Five Keys to Understanding Your Dealership Network


Connecting devices together in a network to share resources and information is essential to operating an efficient dealership. But networks are complicated things, and can intimidate even tech-savvy people. In this article we cover the 5 main components of your network, and where things most often go wrong:

  1. LAN vs. WAN
  2. Connectivity
  3. Addressing
  4. Firewall
  5. Permissons

1. LAN vs. WAN

Your Local Area Network (LAN) consists of the devices connected in a single dealership location. A typical dealership LAN contains PCs, printers, switches, routers and one or more servers. A Wide Area Network (WAN) connects devices over a “wide” area, like between a main and a remote location.


Most devices in the network have an Ethernet connection, usually a Category 5 cable connected to some type of switch. The old twinaxial connections are mostly gone from the average dealership environment, while there is an increase in devices connecting wirelessly. Wireless connections have many benefits for a dealership. (See the past article Going Wireless for more on this.)


Each device on the network has a unique IP address. The only exception is when a device connects to the network through another device (some printers connect to the network through a print server or PC). These unique IP addresses are either set manually (static) or automatically (dynamic). Dynamically setting IPs is easier and more common, especially in a large network.

Dynamic IPs are assigned using Dynamic Host Configuration Protocol (DHCP). This allows a computer to be configured automatically, without any work from the network administrator. It also has a central database for keeping track of computers connected to the network. This prevents two devices from accidentally being configured with the same IP address. In a typical dealership, the router or firewall is the device running DHCP and assigning IPs – in many cases, that device is a SonicWALL.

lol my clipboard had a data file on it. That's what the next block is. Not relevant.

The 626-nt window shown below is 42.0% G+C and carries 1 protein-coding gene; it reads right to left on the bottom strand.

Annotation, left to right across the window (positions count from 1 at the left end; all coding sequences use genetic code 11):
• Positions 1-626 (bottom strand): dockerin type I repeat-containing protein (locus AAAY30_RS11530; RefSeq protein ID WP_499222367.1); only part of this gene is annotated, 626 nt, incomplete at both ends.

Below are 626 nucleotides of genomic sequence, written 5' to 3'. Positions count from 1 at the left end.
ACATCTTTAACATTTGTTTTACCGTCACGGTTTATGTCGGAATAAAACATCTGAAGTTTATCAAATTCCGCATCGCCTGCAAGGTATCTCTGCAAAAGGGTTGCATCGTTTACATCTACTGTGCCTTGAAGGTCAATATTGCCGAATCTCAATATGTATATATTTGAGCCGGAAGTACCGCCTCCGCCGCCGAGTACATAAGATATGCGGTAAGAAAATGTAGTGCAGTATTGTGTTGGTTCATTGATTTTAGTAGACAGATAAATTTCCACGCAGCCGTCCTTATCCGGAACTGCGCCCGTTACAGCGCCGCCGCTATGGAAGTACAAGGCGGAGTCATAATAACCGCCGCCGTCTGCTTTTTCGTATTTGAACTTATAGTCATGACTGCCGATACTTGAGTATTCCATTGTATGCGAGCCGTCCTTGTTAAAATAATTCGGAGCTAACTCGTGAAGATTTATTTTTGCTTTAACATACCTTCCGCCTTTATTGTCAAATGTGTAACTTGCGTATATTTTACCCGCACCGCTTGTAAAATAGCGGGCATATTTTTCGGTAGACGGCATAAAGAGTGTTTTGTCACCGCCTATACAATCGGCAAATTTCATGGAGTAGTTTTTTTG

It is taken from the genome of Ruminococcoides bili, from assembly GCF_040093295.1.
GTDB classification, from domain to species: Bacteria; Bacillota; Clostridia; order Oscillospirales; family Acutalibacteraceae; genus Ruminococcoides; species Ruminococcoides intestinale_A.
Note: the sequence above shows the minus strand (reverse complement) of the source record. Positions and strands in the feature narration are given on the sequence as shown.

Static IPs (manually configured by a network administrator) are required by certain devices that need their address to always be the same – network printers, routers and PCs that serve a specific function like acting as a gateway device for an online or electronic parts catalog.


A firewall allows or blocks network transmissions based upon a set of guidelines, configured to fit your dealership’s environment. It protects a network from unauthorized access while allowing legitimate communications to pass. In a typical dealership network, the SonicWALL acts as the hardware firewall. The advantage of using a hardware firewall is that it protects between the local network (LAN) and the outside world (WAN) where most threats are coming from.

There are also software-based personal firewalls, like Windows firewall.  Some antivirus software, suites like Norton’s 360, also includes a personal firewall feature. These usually run locally on your PC. The advantage is each PC is individually protected. The main disadvantage is personal firewalls sometimes block or prevent legitimate traffic across the network.

DIS Support generally recommends disabling personal PC firewalls if they are blocking legitimate traffic – like stopping you from emailing an invoice or blocking pictures in units. If you choose to use personal firewalls at the PC level, you may need to configure/manage the firewall to allow DIS related traffic.


One of the main benefits of a network is the sharing of information and resources – like printers or parts catalog files. However, there is an art to providing access to those that need it and preventing access by those that don’t.

Within a typical dealership, lack of permission to access, read or write to a directory or file can create issues. For example, some applications require full access to files within the IBM (client access) and DIS folders on PCs and the IFS directory on the server (business system). Without these permissions, Keystone may not update or you may have issues uploading pictures in units.

Permissions issues can be caused by software-based firewalls and the more robust levels of security found in Windows 7 and Windows 8.  Managed networks – domains, can also create issues if the DIS and IBM folders do not have full access and permissions granted. The DIS support team can help sort out permission issues if they occur.